I'm a huge Ben Hogan fan and have been since childhood. His work ethic and drive were quite remarkable. And I have a Ben Hogan 1 iron in my golf bag.
>I once heard it said that if you were out on a golf course >and there was thunder and lightening the safest thing to do >was hold a 1-iron above your head, because not even God can >hit a 1-iron...
I think that was said by Lee Trevino. He was hit by lightning once but I don't think he was holding a 1 iron at the time. Maybe he should have been.
One thing I'll always remember about Trevino. He owned a golf course outside of El Paso at one time. When I lived there my wife and I took a ride to the course just to take a look. I think that was in 1980. There was nobody there except for a foursome coming off the green next to us. In the foursome was Sam Snead. Wow. Next to the green was the driving range. Sam went over and hit some irons for about 15 minutes before going on to the next hole. We watched and enjoyed the show. Unfortunately I didn't have my camera with me and that was way before the time of cell phone cameras.
I met Ben Hogan in a hotel elevator along with Byron Nelson when I was a kid and my dad had taken us to the 1969 U.S. Open in Houston. I had my tournament program with me and got signatures of both of these Texas golfing legends. Something I will never forget. I read Ben Hogan's Five Lessons a few years later and it helped shape my game like no other book. I still have that program with just about all the greats autographs: Palmer, Nicklaus, Trevino, Casper, Player, Weiskopf, to name a few. I treasure it.
I used to attend the Master's practice rounds. We'd get the autograph of every player - Nicklaus, Palmer, Snead, Ford, Burke, Trevino, Palmer, Player, Watson, etc. Never saw Hogan play but have seen and read a great deal.
The one player who was rude was Johnny Miller. Everyone else was very gracious.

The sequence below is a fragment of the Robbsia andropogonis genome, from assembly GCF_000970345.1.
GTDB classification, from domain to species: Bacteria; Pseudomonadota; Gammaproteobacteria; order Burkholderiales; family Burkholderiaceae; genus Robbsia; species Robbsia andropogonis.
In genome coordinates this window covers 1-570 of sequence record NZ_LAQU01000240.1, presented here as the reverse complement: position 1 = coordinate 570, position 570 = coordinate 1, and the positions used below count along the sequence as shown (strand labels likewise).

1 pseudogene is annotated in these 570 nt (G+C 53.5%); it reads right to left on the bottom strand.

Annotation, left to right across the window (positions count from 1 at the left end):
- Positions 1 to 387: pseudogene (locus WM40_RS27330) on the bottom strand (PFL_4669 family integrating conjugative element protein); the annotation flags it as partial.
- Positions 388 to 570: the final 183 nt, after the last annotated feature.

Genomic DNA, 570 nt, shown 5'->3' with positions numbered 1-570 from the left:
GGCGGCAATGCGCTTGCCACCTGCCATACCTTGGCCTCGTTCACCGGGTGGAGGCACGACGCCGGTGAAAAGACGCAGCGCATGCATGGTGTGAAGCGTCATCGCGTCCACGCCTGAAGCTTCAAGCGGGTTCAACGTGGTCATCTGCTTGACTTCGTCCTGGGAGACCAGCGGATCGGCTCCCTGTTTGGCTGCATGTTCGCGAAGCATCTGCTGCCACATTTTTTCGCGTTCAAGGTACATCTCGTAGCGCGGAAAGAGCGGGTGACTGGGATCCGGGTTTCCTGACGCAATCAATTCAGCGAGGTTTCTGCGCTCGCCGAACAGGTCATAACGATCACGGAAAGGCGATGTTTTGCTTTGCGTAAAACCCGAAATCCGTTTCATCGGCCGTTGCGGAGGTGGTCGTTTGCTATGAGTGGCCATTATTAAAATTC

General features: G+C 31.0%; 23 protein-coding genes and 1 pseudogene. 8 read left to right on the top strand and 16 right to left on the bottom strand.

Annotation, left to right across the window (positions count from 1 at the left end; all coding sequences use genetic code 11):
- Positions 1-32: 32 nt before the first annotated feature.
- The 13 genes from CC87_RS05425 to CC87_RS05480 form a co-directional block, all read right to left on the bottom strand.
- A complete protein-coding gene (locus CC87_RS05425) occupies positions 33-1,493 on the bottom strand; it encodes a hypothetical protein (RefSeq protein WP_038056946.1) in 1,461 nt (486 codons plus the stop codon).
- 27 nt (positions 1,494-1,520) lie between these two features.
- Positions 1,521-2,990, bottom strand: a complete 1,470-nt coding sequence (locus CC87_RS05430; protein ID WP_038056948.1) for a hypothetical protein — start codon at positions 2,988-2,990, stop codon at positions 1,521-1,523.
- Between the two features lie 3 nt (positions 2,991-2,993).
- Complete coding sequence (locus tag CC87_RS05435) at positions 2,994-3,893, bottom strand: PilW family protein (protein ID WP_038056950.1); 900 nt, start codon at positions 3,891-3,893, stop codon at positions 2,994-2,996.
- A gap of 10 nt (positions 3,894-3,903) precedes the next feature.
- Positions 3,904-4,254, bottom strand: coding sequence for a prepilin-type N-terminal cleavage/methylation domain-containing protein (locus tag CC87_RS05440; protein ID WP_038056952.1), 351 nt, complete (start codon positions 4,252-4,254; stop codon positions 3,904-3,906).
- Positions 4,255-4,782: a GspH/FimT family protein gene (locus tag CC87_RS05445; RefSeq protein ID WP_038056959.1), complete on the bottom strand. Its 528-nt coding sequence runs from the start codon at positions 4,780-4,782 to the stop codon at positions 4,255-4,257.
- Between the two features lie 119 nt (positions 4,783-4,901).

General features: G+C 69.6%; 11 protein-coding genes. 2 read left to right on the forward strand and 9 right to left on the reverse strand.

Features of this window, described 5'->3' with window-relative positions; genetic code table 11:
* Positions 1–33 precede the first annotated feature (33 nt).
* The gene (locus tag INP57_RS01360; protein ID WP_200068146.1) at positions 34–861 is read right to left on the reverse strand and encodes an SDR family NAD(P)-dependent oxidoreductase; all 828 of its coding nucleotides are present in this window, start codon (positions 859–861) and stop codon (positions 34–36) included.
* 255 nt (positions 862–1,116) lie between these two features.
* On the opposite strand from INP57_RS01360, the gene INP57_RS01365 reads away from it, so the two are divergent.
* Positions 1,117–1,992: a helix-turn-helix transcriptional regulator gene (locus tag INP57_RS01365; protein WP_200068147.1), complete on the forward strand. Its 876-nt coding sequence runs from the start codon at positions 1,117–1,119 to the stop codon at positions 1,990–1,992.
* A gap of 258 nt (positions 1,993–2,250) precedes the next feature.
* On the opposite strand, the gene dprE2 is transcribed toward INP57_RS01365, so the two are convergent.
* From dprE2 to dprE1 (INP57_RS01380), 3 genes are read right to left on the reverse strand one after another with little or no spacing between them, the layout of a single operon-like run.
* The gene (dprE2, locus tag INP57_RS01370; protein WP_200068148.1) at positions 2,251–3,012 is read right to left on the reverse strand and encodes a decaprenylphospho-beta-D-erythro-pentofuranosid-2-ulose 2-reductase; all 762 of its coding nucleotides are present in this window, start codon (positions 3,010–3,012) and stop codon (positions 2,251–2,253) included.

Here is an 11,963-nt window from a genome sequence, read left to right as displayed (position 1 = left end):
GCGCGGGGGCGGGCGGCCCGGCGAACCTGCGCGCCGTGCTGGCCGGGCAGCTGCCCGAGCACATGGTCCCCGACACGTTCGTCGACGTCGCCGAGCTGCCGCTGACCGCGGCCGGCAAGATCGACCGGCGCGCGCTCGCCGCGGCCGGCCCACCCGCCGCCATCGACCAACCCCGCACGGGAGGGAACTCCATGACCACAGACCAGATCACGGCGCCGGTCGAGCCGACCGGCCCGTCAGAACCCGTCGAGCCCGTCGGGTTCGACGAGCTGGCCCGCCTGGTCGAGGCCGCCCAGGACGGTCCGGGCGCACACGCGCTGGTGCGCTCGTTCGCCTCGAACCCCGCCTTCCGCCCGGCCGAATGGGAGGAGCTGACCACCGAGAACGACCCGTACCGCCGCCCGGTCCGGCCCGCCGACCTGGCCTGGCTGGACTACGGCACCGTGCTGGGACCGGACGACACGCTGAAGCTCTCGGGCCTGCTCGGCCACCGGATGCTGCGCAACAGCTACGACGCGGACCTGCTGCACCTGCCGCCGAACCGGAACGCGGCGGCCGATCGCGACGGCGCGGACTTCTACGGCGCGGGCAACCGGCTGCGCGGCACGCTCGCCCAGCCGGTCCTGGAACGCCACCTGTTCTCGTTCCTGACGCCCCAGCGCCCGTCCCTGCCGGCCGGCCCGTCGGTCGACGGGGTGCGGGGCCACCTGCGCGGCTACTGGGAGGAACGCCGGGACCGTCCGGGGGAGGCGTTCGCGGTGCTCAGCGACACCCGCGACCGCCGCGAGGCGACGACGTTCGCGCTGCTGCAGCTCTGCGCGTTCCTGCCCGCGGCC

Unfortunately - all the autographs are gone today. Lost with "cleaning out" many years ago.
Man, what a shame Eric. Sorry to hear you lost those autographs.
When I saw Hogan and Nelson that day they were not competing. I think they were there mainly because the U.S. Open was being held in Texas (only the third time) and I'm sure the USGA wanted them there as ambassadors. Nelson was also doing commentary for ABC at the time. I remember Nelson had a very warm personality, but a little shy. Hogan on the other hand had this very intense look in his eyes. While he was also very nice to tolerate two autograph hounds (me and my brother) you could tell he had a very competitive streak. I heard the same thing about Miller that you mention although I never saw him play. Many years later in 1985 when I saw the PGA Championship in Denver at Cherry Hills I got the same impression from Watson. Very disagreeable fellow, always grumbling at the gallery. If there was one single pro that I learned to admire it was Arnold Palmer. I saw him a second time at the PGA Championship when it was played in San Antonio at the old Pecan Valley course. He was so gracious, all the time. He seemed to really respect and appreciate the hordes of fans (the Army) that followed him all over the course. He was always good to us kids especially. A real classy gentleman.